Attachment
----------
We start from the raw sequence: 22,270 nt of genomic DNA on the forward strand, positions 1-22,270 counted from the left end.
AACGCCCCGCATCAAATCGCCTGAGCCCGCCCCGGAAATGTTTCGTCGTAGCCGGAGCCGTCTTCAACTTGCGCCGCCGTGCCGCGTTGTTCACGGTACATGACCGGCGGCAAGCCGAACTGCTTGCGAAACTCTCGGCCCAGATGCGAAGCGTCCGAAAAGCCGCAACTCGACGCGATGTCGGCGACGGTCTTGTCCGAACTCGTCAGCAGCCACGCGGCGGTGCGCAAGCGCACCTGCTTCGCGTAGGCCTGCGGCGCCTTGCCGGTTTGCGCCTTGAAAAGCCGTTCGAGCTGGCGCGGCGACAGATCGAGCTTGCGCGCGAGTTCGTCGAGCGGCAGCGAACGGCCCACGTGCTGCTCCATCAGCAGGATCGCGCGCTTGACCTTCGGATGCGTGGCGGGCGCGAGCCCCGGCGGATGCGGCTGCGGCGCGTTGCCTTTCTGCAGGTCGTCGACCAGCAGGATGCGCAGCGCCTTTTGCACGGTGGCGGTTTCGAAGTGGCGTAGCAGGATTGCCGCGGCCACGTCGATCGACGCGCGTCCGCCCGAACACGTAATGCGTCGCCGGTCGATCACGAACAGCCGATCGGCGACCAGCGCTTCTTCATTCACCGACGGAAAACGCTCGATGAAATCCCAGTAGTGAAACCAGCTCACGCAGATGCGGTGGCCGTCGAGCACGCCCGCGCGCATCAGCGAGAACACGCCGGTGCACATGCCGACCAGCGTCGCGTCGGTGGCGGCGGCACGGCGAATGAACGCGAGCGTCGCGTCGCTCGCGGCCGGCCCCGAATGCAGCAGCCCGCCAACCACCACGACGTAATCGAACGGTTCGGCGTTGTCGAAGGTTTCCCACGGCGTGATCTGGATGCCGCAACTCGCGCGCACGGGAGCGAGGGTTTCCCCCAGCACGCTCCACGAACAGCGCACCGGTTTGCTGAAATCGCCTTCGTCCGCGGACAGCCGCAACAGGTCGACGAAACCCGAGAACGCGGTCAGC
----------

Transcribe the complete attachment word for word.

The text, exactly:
We start from the raw sequence: 22,270 nt of genomic DNA on the forward strand, positions 1-22,270 counted from the left end.
AACGCCCCGCATCAAATCGCCTGAGCCCGCCCCGGAAATGTTTCGTCGTAGCCGGAGCCGTCTTCAACTTGCGCCGCCGTGCCGCGTTGTTCACGGTACATGACCGGCGGCAAGCCGAACTGCTTGCGAAACTCTCGGCCCAGATGCGAAGCGTCCGAAAAGCCGCAACTCGACGCGATGTCGGCGACGGTCTTGTCCGAACTCGTCAGCAGCCACGCGGCGGTGCGCAAGCGCACCTGCTTCGCGTAGGCCTGCGGCGCCTTGCCGGTTTGCGCCTTGAAAAGCCGTTCGAGCTGGCGCGGCGACAGATCGAGCTTGCGCGCGAGTTCGTCGAGCGGCAGCGAACGGCCCACGTGCTGCTCCATCAGCAGGATCGCGCGCTTGACCTTCGGATGCGTGGCGGGCGCGAGCCCCGGCGGATGCGGCTGCGGCGCGTTGCCTTTCTGCAGGTCGTCGACCAGCAGGATGCGCAGCGCCTTTTGCACGGTGGCGGTTTCGAAGTGGCGTAGCAGGATTGCCGCGGCCACGTCGATCGACGCGCGTCCGCCCGAACACGTAATGCGTCGCCGGTCGATCACGAACAGCCGATCGGCGACCAGCGCTTCTTCATTCACCGACGGAAAACGCTCGATGAAATCCCAGTAGTGAAACCAGCTCACGCAGATGCGGTGGCCGTCGAGCACGCCCGCGCGCATCAGCGAGAACACGCCGGTGCACATGCCGACCAGCGTCGCGTCGGTGGCGGCGGCACGGCGAATGAACGCGAGCGTCGCGTCGCTCGCGGCCGGCCCCGAATGCAGCAGCCCGCCAACCACCACGACGTAATCGAACGGTTCGGCGTTGTCGAAGGTTTCCCACGGCGTGATCTGGATGCCGCAACTCGCGCGCACGGGAGCGAGGGTTTCCCCCAGCACGCTCCACGAACAGCGCACCGGTTTGCTGAAATCGCCTTCGTCCGCGGACAGCCGCAACAGGTCGACGAAACCCGAGAACGCGGTCAGC